There's a standard message around calories and health that you may have heard by now. It's calories in versus calories out. Part of this messaging is related to another phrase: All calories are equal. In case you've heard that one and/or follow the concept, science has debunked it. All calories are not equal.1
Let's take a look at what does work.
Attention and inspection.
Purpose and community.
Look across all diets, and they all have entry-level success. Yes, entry-level.2 Most people don't sustain weight loss or healthy habits on diets because once they get through the honeymoon phase of measurement, the purpose hasn't solidified. We have all seen some form or fashion of results in weight loss or health gains on a new diet regimen because we are paying attention to (or inspecting what we are doing). The adaptation takes care of itself within the biological functioning of our systems. There is no secret sauce to most methods. It's just that we are following a more precisely 'inspected' out version of what to eat versus what not to eat. Don't eat carbs. Don't eat sugar. Don't eat animals. Eat plants. Eat only 30 points a day. Don't eat gluten or dairy. Give yourself 12 hours before you eat again.
So what's the trick to sustaining healthy eating habits and maintaining weight? Purpose and community. You may be saying, great Brian, I don't need some Simon Sinek s$&t to get me to keep the extra 10 pounds off. To that, I say, well, you actually do. The greatest success of dieting programs has been widely studied. At the heart is the community and 'buy-in' to it.3 It's the driving purpose of many effective weight management programs today. I can attest to what the study cited shows because I've seen it in effect within the triathlon communities in Washington DC, Austin, and Portland. Find a community that cares about health, and your purpose will take care of itself. However, the thing is that community doesn't have to come first; it's just a strong driver, and you'll eventually find or create one if your individual 'why' is strong enough.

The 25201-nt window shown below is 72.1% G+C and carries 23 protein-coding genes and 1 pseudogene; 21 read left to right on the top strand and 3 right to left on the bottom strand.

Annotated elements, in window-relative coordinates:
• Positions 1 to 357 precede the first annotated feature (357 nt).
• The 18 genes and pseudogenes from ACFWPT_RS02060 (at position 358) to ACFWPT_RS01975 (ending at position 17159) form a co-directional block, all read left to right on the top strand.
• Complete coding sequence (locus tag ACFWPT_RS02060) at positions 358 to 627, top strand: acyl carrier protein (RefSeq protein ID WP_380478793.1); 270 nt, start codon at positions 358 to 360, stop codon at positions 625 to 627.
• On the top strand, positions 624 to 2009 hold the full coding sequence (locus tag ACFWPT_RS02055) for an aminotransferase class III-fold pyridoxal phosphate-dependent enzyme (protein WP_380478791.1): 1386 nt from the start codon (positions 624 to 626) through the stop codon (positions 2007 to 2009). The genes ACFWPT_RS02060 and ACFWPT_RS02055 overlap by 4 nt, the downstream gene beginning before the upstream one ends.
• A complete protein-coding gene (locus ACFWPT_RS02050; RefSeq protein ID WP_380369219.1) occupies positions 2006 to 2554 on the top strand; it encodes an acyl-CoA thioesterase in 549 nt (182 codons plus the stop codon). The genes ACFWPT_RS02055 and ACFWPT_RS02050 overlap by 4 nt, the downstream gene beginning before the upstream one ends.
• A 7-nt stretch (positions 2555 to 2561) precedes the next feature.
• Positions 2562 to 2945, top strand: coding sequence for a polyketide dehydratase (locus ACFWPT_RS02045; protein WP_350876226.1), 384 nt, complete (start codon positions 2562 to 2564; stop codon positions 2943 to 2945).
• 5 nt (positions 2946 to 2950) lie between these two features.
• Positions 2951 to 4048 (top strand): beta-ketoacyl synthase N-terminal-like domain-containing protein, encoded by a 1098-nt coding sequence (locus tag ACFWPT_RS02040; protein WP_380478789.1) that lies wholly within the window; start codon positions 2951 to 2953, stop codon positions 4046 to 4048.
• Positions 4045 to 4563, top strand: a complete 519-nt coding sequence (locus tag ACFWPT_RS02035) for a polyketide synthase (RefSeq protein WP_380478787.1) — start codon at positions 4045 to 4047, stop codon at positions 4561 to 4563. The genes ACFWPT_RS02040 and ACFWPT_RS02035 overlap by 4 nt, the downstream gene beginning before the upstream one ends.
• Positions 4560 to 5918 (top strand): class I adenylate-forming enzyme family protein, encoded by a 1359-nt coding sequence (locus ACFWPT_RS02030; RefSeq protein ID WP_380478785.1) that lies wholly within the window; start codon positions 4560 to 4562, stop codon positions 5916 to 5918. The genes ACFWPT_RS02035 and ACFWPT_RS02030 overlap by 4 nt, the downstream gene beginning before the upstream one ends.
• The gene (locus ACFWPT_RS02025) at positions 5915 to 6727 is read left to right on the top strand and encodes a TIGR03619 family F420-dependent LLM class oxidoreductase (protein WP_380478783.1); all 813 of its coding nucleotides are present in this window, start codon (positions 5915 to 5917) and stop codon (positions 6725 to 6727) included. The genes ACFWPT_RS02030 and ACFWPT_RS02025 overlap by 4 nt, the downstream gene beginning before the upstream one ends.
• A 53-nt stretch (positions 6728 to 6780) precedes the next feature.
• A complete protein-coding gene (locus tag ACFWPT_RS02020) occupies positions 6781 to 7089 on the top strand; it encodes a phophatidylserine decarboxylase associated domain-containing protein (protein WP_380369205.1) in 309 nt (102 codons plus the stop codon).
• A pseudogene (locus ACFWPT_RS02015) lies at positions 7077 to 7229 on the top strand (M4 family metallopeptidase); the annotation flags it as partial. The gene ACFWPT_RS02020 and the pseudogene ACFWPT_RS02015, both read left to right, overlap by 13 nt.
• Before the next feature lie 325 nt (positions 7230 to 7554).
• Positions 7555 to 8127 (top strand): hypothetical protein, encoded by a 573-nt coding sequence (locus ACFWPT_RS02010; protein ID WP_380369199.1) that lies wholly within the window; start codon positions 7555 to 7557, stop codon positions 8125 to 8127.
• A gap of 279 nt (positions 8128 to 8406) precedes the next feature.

Most of us can boil down our purpose to serving others in our uniqueness or expressing our gifts in this world. My purpose is to learn, live, model, and share the realm of a healthy existence. I can put myself in many different communities that may prioritize health. Whatever your purpose may be, it needs to either connect you directly to your health or place you within a community the prioritizes their collective health. In the former, your 'why' needs to be bigger than the fear of failing in your health goals to carry you without a community to support. The example that comes to mind is someone who loses a close loved one unexpectedly to a modern health disease. We can be very motivated by loss.
No matter where you are at right now with your health goals, ask yourself two questions:
1) Am I paying attention to or inspecting data related to my health goal(s)?
2) What is my 'why' behind this goal, and who/where is the community that shares this vision?